I haven’t shared anything for quite a while. While going through my archive, I came across the 8 Channel 24A triac animation card that I had prepared six months ago. Clearly, I had forgotten about it. After a brief review of the project files, I decided to share it with you.
I originally designed this card for use in an amusement park, and so far, there have been no complaints about its performance. It has been functioning smoothly without any issues.
In this circuit, I utilized the BTA24 600BW triac, which, according to the Triac data catalog, can handle up to 25A and 600V. I employed the MOC3020 Triac driver with an optical isolator to drive the triacs. The processor used in this setup is the Pic16F628A.
Initially, the animation variety was limited due to specific requests. However, today, I updated the software and added a few more animations, which made the system more satisfying.
The circuit diagram is as follows.
Follow the given link in the below for high resolutions pictures.
There was a lot of load on my circuit. Of course, max. I measured the current. Approximately 7-8A per channel was drawn. As a result of this current BTA 24 were slightly warmed. It wasn’t excessive heat. I didn’t care.
The PCB is as follows:
The BTA24 triacs have an isolated A2 leg and body, allowing for single refrigerant connection without interference. Always apply heat conduction pastes when connecting to the cooler. Alternatively, the BTB24 can be used as a triac, but note that its A2 leg and body are connected. Hence, you must isolate the triacs from the cooler when connecting to a single refrigerant to avoid suboptimal performance. Additionally, on the PCB, especially in the load section, ensure that the high-current paths are thickened with a substantial solder layer. Otherwise, the copper traces might evaporate under high current alone.
While BTA24 triacs tend to be pricier, if you don’t require significant current, you can opt for triacs like BTA16 or BTA12. The connection legs are the same for these alternatives.
Let me give you the pictures of the circuit.
Finally, let me tell you this. Where do you always have the PCB on the circuit? They ask. I’m telling you how I do. The simple fact is that it almost goes through the same stages of printing the subprint.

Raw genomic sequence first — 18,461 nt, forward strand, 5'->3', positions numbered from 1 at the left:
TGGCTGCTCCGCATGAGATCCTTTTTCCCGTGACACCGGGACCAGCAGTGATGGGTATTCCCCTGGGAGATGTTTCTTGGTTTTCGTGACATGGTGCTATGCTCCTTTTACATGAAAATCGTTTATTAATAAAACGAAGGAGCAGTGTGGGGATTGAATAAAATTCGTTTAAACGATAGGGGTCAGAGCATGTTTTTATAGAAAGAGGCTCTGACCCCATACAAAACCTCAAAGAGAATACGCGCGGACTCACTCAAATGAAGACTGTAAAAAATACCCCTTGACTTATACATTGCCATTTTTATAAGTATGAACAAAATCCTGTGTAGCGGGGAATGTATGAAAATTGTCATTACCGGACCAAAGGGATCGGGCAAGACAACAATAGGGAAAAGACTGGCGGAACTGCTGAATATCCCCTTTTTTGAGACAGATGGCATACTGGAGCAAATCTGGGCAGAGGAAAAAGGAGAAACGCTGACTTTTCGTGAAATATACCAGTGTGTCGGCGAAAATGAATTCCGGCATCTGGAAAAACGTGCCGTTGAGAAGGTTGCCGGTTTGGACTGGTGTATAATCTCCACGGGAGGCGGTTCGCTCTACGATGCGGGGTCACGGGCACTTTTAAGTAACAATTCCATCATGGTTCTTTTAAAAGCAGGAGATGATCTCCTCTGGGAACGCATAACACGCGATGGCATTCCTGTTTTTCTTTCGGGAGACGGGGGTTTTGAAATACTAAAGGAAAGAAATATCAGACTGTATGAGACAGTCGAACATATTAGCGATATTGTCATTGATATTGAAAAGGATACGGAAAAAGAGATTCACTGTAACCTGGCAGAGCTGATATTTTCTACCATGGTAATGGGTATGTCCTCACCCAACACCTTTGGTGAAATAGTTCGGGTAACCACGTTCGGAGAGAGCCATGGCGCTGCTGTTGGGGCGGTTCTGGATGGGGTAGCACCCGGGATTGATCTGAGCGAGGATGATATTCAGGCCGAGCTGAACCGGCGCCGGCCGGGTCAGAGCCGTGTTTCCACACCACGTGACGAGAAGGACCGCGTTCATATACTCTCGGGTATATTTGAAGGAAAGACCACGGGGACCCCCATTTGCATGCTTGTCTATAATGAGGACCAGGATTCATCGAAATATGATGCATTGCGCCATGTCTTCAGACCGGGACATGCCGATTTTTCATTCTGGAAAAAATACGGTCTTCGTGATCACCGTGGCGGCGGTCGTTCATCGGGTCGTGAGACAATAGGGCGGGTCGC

I do this;
Essentially, it’s akin to creating double-decker PCBs. Initially, I press the bottom of the PCB and remove it from the acid using an iron. Then, I drill holes in the corners or appropriate parts of the PCB. For example, using 3mm holes in the corners facilitates easy installation. I don’t recommend punching holes before pressing the material.
Since the lower copper is perforated from the surface, it forms burrs where components will be placed. Even tiny burrs can cause issues when printing the component surface. So, I only create 4 alignment holes in the corners of the PCB, ensuring I clean these burrs thoroughly.
Next, I print the mirrored element on paper once more. The following steps remain consistent. I place the printout from the printer on the opposite side of the PCB. After aligning it carefully with the holes, I secure it in place, ensuring the paper doesn’t move from the sides and corners. Correct alignment here is crucial; any error can affect the outcome significantly. Attention to this detail is paramount.
Subsequently, the ironing process follows. I use medium heat and iron it for about 4-5 minutes. Once the ironing is done, I let the paper and PCB cool slightly. As the paper softens, it naturally separates from the toner, which adheres to the PCB. If you leave the PCB to dry completely, you’ll notice a white residue due to the paper sticking to the toner. To resolve this, it’s crucial to dry the PCB thoroughly and use a toothbrush without adding perhydrol to gently remove any remaining paper residue while immersed in the acid. The acid effectively dissolves the paper particles. After ensuring everything appears black, wash the PCB with water. Not letting the PCB dry completely will prevent bleaching due to paper residue.
It’s essential to consider the specific requirements of the PCB you’re working on. For some projects, overprinting might not be necessary, while for others, visual appeal might be just as vital as functionality.
By following these steps closely, the PCBs you create will be ready for use.
I’m gonna say that for now. My archive cleaning work is in progress. Soon, I will always come up with the projects I have done on the foot again.